HOMELESSNESS in Cardiff and ways of helping people in the city to rebuild their lives and escape homelessness came under the spotlight recently.
It happened when Cardiff South and Penarth MP Stephen Doughty visited The Salvation Army-run Tŷ Gobaith Lifehouse at 240 Bute Street. During his tour, Stephen Doughty spoke to people who are staying at the centre about homelessness and the reasons that led to them being without a home. The MP also heard how Tŷ Gobaith supports its residents to make a fresh start in life by building up their confidence through life skills training, adult education and counselling.
“Homelessness has had a very high profile in recent years and while we’re all probably aware that it is a very complicated issue, very few of us will know about the work that is done by organisations such as The Salvation Army to help people get their lives back on track”, said Stephen Doughty MP.
“This is why it was a privilege to visit Tŷ Gobaith Lifehouse and meet people there who have been homeless on our capital city’s streets and hear from them first-hand about the support they’ve received from the dedicated and talented staff at this incredible centre to rebuild their lives.”
Tŷ Gobaith Lifehouse is a 66-room centre where local men and women who have been homeless can go to live and receive specialist support for between 6 and 12 months. It is just one of the services and centres run by The Salvation Army’s Homelessness Services Unit in the capital city for people experiencing homelessness.
“The Salvation Army has been offering unconditional and practical help to vulnerable and marginalised people who are homeless for over 130 years. We understand people who are homeless will often have complex problems that require long-term support to help their recovery” said Yvonne Connolly, The Salvation Army’s Regional Manager for Homelessness Services.
“We are proud of the specialist services we provide and understand that different people need different types of support and we have developed a range of specialist services for people who are homeless across the city. “It was a pleasure to welcome Stephen Doughty MP to the Tŷ Gobaith Lifehouse and talk to him about homelessness and introduce him to the ways we work to support people out of homelessness, including the Bridge Programme – our alcohol and drug rehabilitation programme”, added Yvonne Connolly.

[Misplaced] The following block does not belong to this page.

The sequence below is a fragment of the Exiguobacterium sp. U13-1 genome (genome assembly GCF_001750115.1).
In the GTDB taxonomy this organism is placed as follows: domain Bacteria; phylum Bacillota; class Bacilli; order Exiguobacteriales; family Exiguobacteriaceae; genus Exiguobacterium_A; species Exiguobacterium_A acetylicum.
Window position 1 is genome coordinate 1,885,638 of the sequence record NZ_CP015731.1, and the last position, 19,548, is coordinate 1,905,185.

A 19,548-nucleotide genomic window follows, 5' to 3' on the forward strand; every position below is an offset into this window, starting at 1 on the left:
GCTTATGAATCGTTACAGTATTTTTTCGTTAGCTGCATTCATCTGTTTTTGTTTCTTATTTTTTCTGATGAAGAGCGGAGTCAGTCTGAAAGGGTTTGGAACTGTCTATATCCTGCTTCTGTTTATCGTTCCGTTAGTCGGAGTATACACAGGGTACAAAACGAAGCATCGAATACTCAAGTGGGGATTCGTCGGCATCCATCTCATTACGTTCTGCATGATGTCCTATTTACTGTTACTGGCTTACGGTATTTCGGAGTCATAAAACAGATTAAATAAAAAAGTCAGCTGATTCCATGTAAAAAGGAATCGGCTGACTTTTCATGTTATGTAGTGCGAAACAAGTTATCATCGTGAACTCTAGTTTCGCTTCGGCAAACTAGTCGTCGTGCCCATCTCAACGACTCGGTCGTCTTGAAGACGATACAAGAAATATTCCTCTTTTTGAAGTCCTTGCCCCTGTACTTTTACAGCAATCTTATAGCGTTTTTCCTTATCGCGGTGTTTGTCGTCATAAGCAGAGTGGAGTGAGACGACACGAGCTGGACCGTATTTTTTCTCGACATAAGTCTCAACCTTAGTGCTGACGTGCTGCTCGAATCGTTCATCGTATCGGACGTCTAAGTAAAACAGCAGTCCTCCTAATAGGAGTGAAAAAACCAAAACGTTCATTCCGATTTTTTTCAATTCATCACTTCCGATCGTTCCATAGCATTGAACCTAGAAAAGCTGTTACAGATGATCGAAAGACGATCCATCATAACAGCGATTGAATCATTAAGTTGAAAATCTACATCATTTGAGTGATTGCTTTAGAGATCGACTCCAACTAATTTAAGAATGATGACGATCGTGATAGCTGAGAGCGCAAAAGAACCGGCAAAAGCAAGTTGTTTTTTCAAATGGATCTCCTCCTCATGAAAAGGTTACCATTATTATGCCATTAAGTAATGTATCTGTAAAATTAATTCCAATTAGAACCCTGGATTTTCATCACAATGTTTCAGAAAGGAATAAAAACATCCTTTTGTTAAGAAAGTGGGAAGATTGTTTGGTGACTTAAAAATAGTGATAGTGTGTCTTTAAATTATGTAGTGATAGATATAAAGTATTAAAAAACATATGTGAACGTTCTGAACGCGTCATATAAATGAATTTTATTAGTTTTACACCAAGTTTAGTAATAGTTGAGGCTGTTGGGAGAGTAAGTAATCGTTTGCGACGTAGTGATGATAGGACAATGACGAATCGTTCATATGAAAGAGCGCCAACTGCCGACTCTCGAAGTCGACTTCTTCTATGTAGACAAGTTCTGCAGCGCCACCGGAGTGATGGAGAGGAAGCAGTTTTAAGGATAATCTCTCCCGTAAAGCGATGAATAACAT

Mark is a resident at Tŷ Gobaith and spoke to Stephen Doughty about his experiences at the Tŷ Gobaith Lifehouse. “I was in the Army for three years and when I left the Army, I found I couldn’t settle back into civilian life. I was drifting between jobs and drinking heavily. I got into trouble and ended up spending time in prison”, said Mark.
“When I was in prison, my probation officer told me about the Bridge Programme at Tŷ Gobaith and coming here has been one of the best things I’ve ever done. Being here has helped me stay sober and because of that my confidence, self-esteem and sense of self-worth are all higher than they’ve ever been.
“When I was drinking there was never a chance of me having a happy future – it couldn’t happen, but now life feels brilliant. I know how to deal with my emotions and I’m looking forward to the future and that’s because of Tŷ Gobaith.”
Stephen Doughty MP visited the Tŷ Gobaith Lifehouse on Friday 8 March. The Salvation Army’s Homelessness Services Unit in Cardiff runs the Crichton House outreach programme and the Bus Project service for rough sleepers and people experiencing homelessness in the capital. It also operates its Northlands Lifehouse on North Road and the Tŷ Gobaith Lifehouse on Bute Street and is a partner with Cardiff City Council in the innovative Housing First Cardiff pilot project.